ZeePedia buy college essays online


Principles of Marketing

<<< Previous THE MARKETING RESEARCH PROCESS:Developing the Research Plan, Research Approaches Next >>>
 
img
Principles of Marketing ­ MGT301
VU
Lesson ­ 12
Lesson overview and learning objectives:
In last Lesson we discussed the marketing information system. Today's Lesson Outlines the
marketing research process, including defining the problem and research objectives and developing
the research plan. We will also discuss the key issues of planning primary data collection,
implementing the research plan and interpreting and reporting the findings.
So our today's topics are:
A. THE MARKETING RESEARCH PROCESS:
a. Marketing Research an Introduction:
Every marketer needs marketing research, and most large companies have their own marketing
research departments. Marketing research involves a four-step process. The first step consists of
the manager and researcher carefully defining the problem and setting the research objectives. The
objective may be exploratory, descriptive, or causal. The second step consists of developing the
research plan for collecting data from primary and secondary sources. Primary data collection calls
for choosing a research approach (observation, survey, experiment); choosing a contact method
(mail, telephone, personal); designing a sampling plan (whom to survey, how many to survey, and
how to choose them); and developing research instruments (questionnaire, mechanical). The third
step consists of implementing the marketing research plan by collecting, processing, and analyzing
the information. The fourth step consists of interpreting and reporting the findings. Further
information analysis helps marketing managers to apply the information and provides advanced
statistical procedures and models to develop more rigorous findings from the information.
Some marketers face special marketing research considerations, such as conducting research in
small-business, non-profit, or international situations.  Marketing research can be conducted
effectively by small organizations with small budgets. International marketing researchers follow
the same steps as domestic researchers but often face more challenging problems.
All
organizations need to understand the major public policy and ethics issues surrounding marketing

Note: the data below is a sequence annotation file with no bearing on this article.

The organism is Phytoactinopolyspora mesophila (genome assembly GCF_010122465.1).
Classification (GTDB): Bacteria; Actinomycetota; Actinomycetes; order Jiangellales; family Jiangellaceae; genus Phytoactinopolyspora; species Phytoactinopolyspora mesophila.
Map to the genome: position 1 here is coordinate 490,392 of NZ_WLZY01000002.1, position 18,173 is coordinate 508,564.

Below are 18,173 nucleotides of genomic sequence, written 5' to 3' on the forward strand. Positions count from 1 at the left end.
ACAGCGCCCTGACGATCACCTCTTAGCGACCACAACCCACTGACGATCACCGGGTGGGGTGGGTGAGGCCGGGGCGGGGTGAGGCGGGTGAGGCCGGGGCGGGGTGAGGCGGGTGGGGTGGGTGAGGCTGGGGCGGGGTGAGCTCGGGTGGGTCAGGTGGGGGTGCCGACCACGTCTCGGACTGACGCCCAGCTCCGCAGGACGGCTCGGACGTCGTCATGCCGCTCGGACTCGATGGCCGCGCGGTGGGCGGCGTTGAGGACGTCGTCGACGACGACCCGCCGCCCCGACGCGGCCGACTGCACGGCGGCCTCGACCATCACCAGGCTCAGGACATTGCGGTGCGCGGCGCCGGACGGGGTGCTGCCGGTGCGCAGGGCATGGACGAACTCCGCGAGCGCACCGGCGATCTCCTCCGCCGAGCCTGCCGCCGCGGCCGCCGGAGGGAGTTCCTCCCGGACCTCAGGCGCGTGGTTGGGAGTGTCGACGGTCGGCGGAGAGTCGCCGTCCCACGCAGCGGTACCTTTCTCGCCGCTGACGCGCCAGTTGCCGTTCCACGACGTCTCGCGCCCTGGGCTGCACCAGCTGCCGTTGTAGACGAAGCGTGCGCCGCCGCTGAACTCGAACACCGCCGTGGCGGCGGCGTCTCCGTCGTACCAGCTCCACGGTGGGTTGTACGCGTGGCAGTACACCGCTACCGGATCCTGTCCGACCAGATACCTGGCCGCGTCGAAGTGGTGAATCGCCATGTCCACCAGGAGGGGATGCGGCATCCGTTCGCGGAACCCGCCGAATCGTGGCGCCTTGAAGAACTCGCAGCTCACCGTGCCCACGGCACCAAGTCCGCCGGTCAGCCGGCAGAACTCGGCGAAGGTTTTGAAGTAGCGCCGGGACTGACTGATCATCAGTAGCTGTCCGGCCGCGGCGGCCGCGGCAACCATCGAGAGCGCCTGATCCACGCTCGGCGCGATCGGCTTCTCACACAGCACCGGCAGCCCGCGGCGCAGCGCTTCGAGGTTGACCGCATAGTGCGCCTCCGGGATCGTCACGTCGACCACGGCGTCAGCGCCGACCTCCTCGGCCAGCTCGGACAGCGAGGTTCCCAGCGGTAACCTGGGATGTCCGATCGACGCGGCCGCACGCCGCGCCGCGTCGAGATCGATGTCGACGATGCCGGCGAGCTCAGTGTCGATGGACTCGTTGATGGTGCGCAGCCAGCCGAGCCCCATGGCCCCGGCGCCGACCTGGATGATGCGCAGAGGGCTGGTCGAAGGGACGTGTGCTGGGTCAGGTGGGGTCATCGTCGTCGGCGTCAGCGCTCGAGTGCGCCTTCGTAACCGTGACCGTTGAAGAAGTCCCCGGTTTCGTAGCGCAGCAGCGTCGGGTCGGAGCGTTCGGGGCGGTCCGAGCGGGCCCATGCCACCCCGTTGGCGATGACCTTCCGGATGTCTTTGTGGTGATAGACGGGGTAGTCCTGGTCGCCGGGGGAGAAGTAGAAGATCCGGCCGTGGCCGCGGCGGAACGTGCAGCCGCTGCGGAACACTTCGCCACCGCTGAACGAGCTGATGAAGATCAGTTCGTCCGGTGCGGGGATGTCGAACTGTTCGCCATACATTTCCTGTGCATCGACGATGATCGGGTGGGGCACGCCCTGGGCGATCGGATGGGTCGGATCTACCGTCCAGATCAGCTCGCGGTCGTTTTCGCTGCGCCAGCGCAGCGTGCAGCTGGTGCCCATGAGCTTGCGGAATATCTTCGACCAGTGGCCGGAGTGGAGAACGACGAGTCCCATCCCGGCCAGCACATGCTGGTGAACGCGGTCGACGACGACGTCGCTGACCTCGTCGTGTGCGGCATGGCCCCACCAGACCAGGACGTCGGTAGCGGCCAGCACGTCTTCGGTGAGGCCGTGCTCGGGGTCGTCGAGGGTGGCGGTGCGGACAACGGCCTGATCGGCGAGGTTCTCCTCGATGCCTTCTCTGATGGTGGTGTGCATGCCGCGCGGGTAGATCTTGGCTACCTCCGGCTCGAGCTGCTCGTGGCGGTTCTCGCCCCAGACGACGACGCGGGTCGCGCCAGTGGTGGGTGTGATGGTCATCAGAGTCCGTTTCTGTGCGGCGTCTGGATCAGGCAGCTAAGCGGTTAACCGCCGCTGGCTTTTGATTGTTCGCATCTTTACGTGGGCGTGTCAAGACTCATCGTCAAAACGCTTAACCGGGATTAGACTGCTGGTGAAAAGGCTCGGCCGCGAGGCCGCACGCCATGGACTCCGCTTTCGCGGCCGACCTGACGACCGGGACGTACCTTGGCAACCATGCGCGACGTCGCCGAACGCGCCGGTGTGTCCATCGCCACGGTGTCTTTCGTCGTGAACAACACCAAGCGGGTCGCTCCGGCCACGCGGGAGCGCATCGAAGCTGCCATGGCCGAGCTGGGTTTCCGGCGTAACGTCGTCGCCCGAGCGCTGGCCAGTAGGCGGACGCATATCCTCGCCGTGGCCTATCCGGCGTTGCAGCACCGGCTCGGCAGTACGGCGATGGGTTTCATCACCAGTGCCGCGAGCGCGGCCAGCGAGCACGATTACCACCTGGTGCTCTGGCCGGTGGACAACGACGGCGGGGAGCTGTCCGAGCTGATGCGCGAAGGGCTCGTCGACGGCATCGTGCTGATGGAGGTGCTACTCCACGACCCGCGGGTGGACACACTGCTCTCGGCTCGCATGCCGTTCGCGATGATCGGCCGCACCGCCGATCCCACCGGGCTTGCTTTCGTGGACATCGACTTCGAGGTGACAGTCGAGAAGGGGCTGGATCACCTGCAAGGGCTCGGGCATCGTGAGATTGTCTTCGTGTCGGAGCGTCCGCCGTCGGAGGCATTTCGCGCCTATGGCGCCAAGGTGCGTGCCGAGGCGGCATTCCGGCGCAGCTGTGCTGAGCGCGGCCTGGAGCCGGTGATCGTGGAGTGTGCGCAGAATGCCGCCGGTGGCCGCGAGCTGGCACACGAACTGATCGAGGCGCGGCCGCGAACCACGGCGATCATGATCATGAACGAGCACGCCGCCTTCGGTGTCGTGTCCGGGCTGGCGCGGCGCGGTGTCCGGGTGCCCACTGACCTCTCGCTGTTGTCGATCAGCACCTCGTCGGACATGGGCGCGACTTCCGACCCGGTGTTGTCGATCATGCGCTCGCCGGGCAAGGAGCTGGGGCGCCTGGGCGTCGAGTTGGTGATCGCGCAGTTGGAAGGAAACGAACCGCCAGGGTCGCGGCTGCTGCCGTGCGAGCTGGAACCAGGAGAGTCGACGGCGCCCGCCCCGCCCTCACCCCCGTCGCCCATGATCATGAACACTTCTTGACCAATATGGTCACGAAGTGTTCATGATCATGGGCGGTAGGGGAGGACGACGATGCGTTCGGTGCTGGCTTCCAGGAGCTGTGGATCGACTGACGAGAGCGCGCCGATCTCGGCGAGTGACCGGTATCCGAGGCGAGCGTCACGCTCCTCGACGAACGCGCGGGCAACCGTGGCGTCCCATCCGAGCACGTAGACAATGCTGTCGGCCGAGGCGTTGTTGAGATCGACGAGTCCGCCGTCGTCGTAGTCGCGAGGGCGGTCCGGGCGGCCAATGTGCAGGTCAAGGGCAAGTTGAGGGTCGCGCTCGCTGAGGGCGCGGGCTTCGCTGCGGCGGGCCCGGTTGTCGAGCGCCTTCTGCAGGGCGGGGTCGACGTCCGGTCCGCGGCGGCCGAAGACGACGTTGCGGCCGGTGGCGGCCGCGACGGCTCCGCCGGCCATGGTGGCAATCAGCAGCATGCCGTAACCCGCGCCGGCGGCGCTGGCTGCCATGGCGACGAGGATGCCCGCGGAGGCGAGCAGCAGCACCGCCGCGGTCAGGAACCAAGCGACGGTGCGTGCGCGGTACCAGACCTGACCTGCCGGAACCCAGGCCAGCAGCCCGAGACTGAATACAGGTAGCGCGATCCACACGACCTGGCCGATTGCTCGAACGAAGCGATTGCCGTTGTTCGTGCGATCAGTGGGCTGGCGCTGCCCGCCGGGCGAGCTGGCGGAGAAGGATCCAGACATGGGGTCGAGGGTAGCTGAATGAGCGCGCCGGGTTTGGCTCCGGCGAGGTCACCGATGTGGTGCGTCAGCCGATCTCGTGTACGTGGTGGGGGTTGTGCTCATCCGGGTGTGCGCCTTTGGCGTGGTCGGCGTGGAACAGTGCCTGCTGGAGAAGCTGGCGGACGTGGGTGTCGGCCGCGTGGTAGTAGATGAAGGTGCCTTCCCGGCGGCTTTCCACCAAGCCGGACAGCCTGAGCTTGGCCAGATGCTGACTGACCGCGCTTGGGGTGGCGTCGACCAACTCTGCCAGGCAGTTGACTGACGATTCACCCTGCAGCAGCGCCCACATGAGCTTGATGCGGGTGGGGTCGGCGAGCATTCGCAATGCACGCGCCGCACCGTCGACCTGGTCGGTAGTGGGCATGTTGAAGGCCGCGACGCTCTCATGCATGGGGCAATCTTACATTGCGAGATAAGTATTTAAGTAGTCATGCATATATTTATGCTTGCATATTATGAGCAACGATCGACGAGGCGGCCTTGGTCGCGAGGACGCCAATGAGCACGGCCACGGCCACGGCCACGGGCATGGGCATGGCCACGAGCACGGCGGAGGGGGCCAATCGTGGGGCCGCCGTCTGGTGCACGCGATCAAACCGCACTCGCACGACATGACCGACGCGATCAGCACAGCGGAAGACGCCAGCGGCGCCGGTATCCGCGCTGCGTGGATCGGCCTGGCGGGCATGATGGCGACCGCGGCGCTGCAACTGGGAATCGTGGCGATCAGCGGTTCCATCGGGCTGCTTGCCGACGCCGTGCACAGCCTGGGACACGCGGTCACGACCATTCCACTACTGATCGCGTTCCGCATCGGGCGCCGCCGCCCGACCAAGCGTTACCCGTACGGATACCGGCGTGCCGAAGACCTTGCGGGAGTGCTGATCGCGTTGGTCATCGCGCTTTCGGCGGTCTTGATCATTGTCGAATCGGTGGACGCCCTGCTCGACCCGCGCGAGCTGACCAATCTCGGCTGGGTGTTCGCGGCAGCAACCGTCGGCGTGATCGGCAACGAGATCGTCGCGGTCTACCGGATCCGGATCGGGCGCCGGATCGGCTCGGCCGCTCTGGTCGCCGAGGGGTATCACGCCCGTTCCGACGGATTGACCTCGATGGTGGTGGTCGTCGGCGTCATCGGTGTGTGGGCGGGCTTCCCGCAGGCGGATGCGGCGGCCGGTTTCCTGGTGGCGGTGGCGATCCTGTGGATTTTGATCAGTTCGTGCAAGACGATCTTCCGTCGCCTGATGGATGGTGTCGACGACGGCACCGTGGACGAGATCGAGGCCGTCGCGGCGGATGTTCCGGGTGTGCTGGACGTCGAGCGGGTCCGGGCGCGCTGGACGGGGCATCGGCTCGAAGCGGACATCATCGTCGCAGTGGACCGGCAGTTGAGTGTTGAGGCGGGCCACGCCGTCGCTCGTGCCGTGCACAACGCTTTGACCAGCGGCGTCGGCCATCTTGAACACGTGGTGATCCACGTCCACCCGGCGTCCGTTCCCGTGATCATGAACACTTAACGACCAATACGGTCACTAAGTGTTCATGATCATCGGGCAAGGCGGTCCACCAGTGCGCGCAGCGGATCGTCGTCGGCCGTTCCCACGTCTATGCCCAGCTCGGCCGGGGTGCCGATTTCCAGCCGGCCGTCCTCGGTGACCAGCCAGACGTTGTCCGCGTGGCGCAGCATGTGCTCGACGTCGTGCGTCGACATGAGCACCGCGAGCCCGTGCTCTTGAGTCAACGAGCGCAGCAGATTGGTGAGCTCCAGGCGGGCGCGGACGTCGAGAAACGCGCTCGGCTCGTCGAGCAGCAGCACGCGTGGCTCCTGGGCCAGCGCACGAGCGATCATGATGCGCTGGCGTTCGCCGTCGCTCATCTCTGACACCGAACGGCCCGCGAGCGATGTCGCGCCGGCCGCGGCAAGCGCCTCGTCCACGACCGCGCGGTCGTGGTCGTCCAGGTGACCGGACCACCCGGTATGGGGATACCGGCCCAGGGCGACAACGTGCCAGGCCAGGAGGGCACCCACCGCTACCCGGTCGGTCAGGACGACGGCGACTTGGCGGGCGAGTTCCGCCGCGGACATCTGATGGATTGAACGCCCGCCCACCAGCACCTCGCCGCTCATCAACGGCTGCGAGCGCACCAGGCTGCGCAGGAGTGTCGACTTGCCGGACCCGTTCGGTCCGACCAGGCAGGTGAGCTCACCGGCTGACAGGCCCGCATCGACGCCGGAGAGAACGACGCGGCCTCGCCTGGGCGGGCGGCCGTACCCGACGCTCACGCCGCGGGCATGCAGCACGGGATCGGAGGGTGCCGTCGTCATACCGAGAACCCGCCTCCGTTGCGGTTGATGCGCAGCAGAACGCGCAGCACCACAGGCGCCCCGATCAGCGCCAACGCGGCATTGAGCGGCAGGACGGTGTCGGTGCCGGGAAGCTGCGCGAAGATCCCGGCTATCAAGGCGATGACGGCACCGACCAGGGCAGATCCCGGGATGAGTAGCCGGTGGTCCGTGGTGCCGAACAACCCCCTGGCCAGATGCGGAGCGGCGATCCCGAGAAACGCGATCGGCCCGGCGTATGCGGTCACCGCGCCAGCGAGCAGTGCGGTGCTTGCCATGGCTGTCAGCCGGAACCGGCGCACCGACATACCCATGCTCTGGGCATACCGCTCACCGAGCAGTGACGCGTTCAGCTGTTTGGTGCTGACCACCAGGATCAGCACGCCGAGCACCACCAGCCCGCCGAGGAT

research.
b. Uses & Application of Research in Marketing:
Decision-making is crucial process in all types of the organization. This decision-making requires
then information that is collected and acquired through the marketing research process this
information can be regarding customers companies or competitor or the other environmental
factors. Major uses of the marketing research in the organizations are as following:
Measurement of market potential.
Analysis of market share.
Determination of market characteristics
Sales analysis.
Product testing.
Forecasting.
Studies of business trends
Studies of competitors' products.
54
img
Principles of Marketing ­ MGT301
VU
c. THE MARKETING RESEARCH PROCESS
Before  researcher  can
provide  managers  with
information,  they  must
1.. Probllem Deffiiniittiion and tthe
1 Prob em De n on and he
know  what  kind  of
Research Objjecttiives
Research Ob ec ves
problem  the  manager
wishes to solve. Marketing
research
process
has
2.. Devellopiing tthe Research Pllan
2 Deve op ng he Research P an
following steps:
1. Defining
the
problem
and
3.. IImpllementtattiion
research objectives
3 mp emen a on
2. Developing
the
research plan,
3. Implementing  the
4.. IIntterprettattiion and Reporttiing
4 n erpre a on and Repor ng
research plan, and
off Fiindiings
o F nd ngs
4. Interpreting
and
reporting
the
findings.
Now we will discuss these steps in detail:
Step 1 Defining the Problem and Research Objectives
The marketing manager and the researcher must work closely together to define the problem
carefully and agree on the research objectives. Marketing managers must know enough about
marketing research to help in the planning and to interpret research results. Defining the problem
and research objectives is often the hardest step in the process. After the problem has been defined
carefully, the manager and researcher must set the research objectives. The three general types of
objectives are:
1). Exploratory research where the objective is to gather preliminary information  that
will help to better define problems and suggest hypotheses for their solution.
2). Descriptive research is where the intent is to describe things such as the market
potential for a product or the demographics and attitudes of customers who buy the product.
3). Casual research is research to test hypotheses about cause-and-effect relationships.
The statement of the problem and research objectives will guide the entire research process. It is
always best to put the problem and research objectives statements in writing so agreement can be
reached and everyone knows the direction of the research effort.
Step 2  Developing the Research Plan
In developing the research plan, the attempt is to determine the information needed  (outline
sources of secondary data), develop a plan for gathering it efficiently, and presenting the plan to
marketing management.  The plan spells out specific research approaches, contact methods,
sampling plans, and instruments that researchers will use to gather new data. The firm should
know what data already  exists before the process of collecting new data begins. The steps that
should be followed are. Developing the research plan involves all of the following:
1.
Determining Specific Information Needs
2.
Gathering Secondary Information
3.
Planning Primary Data Collection
55
img
Principles of Marketing ­ MGT301
VU
1). Determine specific information needs. In this step research objectives are translated
into specific information needs. For example, determine the demographic, economic, and lifestyle
characteristics of a target audience.
2). Gathering secondary information.
a).  Secondary data is information that already exists somewhere, having been
collected for another purpose. Sources of secondary data include both internal and external